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review 2018-10-03 01:52
Summer Bird Blue
Summer Bird Blue - Akemi Dawn Bowman
There was so much anger in this novel, so much rage, there were times that I felt it was almost too much. I understood why Rumi felt the way that she did but she was so mopey and grumpy to everyone, and it seemed that at times, she was just having a pity-party. I can’t really judge her actions since I’m not going through what she is but what I do know is, she has a great bunch of individuals at her side trying to help her.
Rumi, Lea, and her mother are in their car, talking and laughing when suddenly there’s a loud crash. Windows are broken and then, there is silence. At the hospital, Rumi and her mother both have suffered wounds from the accident but her sister, Lea has died. Mother has become withdrawn but Rumi needs her mother’s support, especially now. Rumi feels abandoned by both her sister and her mother.
Rumi agrees to go to Hawaii and stay with her Aunt Ani so her mother can grieve. Rumi would rather stay home and be with her mother, but right now there is nothing left of her mother. In Hawaii, Rumi lets her true feelings show. One of Aunt Ani’s neighbor’s is perfect for Rumi as he challenges her. I really liked him for he stood his ground and I felt he really helped her.
I understood Rumi feelings of abandonment and I understood why she was angry. Individuals try to reach out to her yet she was very hostile to them. Her anger and resentment was a big part of this novel. I wished that she would have found a way to channel this anger to something constructive. Rumi misses playing music with her sister and she feels that without her sister, she will never be able to find her love of music again.
It’s a book about loss, a book about family and finding yourself. It’s a sad novel, but there is hope and light within it.


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review 2018-09-30 11:45
The Bird King by G. Willow Wilson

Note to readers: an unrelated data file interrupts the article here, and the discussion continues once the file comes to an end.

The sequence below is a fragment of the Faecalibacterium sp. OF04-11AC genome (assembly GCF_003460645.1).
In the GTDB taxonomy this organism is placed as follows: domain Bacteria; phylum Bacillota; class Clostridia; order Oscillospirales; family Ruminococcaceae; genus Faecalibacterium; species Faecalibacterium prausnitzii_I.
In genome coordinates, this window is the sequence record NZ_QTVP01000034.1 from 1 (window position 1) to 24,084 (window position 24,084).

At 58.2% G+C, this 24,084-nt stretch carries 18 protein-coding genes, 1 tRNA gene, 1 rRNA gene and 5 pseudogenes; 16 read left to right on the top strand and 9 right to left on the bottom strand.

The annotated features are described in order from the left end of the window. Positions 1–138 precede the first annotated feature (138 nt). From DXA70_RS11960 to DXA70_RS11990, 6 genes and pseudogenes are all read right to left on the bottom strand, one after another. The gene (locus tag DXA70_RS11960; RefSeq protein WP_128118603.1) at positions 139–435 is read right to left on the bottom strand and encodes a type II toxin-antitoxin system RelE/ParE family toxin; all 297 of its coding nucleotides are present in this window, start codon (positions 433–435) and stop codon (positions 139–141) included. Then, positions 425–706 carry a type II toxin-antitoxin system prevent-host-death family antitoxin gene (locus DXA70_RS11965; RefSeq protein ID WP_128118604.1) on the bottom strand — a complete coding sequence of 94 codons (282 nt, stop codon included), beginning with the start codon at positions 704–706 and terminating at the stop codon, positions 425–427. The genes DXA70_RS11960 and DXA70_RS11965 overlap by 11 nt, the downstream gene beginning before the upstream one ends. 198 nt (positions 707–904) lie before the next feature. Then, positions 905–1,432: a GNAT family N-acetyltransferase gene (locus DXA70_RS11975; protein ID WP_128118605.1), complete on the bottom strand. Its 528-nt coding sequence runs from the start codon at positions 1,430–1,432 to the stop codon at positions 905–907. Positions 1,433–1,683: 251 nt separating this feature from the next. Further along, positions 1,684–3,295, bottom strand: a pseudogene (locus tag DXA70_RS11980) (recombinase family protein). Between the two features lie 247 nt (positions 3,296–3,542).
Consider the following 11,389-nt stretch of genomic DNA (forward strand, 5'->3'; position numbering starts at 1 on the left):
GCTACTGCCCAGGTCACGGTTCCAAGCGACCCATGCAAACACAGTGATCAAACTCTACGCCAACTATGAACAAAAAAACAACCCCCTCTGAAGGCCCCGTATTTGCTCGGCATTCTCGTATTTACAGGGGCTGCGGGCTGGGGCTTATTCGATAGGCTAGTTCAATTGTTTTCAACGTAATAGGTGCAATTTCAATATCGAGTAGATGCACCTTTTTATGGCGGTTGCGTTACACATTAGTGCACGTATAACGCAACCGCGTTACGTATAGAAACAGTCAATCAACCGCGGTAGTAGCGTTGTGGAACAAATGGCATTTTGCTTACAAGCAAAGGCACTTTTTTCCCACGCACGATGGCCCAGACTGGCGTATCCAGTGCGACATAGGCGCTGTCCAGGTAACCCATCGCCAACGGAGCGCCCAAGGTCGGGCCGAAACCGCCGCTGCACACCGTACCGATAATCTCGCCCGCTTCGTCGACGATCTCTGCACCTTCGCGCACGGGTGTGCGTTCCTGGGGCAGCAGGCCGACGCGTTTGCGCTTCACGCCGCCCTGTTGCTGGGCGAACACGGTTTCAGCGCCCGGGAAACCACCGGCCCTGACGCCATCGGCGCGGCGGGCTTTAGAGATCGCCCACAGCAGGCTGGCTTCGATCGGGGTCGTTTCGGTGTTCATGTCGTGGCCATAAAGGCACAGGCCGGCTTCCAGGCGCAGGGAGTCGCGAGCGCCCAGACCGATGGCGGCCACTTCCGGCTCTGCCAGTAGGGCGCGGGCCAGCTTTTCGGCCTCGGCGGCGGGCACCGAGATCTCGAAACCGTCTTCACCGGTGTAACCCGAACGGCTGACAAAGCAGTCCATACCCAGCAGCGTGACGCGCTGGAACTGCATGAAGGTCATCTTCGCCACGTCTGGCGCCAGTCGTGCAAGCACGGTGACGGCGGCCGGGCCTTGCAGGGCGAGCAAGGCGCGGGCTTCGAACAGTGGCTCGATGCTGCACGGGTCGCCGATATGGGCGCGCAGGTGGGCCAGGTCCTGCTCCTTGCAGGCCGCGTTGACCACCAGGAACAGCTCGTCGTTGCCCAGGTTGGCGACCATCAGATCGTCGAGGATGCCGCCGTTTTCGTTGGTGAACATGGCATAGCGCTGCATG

What an absolutely beautiful book, not only is the cover stunning but the story itself is as visually stunning as its exterior. From the exotic setting in Morocco to the fabled shores of the isle of Avalon the story is told in such splendid detail you can’t help being swept along throughout.

The characters are as colourful as their surroundings weaving together humans and mythical creatures alike all culminating in the quest to find the fabled Bird King.

I loved this book to the point I’m struggling to review it without spoilers and to do the story justice. If you enjoyed books such as Robert Dinsdale’s The Toymakers or Katherine Arden’s The Bear and The Nightingale then you won’t want to miss this one.

The Bird King will be published in the UK on March 12 2019 and can be pre-ordered now

A proper review to follow!

Thank you to G. Willow Wilson, the publishers Grove Atlantic and NetGalley for my copy in exchange for an honest review. All thoughts and opinions are my own.

Source: debbiesbookreviews.wordpress.com/2018/09/30/the-bird-king-by-g-willow-wilson
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review 2018-09-03 16:38
Black Bird of the Gallows - Meg Kassel

Black Bird of the Gallows has a unique premise with an interesting spin on old myths.

Within you will find a (not so) diverse cast of angsty teens dealing with high school drama and, of course, there's brooding aplenty. But that's to be expected with a YA PNR...


It has a quick pace but it in no way feels rushed... if you will, it has a steady rhythm (teehee) all its own that easily led me by the hand, bleary eyed, into the wee hours. The characters feel genuine and more importantly, I felt for & with them. There are heepings of cheesy banter and a quasi-insta love as well.


However, the catastrophic events were a tad too tame for what I expected/craved and the plot as a whole has just a pinch of Creepy instead of a generous helping of "where's my nightlight?" Scary. The writing is succinct causing varying degrees of rapt attention (mostly dependent on my ability to stomach and navigate (trooper style) through all of the MANY PNR tropes. The world building is decent though the magical aspect is, at times, flat. Key elements are not only underutilized and poorly explained (never reaching their fullest potential) but characters that are introduced and anticipated (the Strawmen) aren't even given more than a cursory role featuring a 1 sentence speaking line that is heard(?!?) by exactly 1 person... then POOF... into the Ether with them/him/??


For a good portion of the book (until about the 70% mark) I found myself screaming at my ereader (a fruitless yet common occurrence in my household) for Reece to just leave town thereby saving both himself and our strong, "I'm no damsel in distress, I'll save myself thank you very much" heroine. All would be right, albeit heartwrenching, with the soon-to-be Harbinger/Beekeeper free town. I chatted animatedly with my ereader all the way until I reached the plot twist at the end and at that point all was forgiven. The ending is both cute and neatly wrapped up with a spiffy glittery bow and a sparkly, cliffhanger free, ribbon to boot.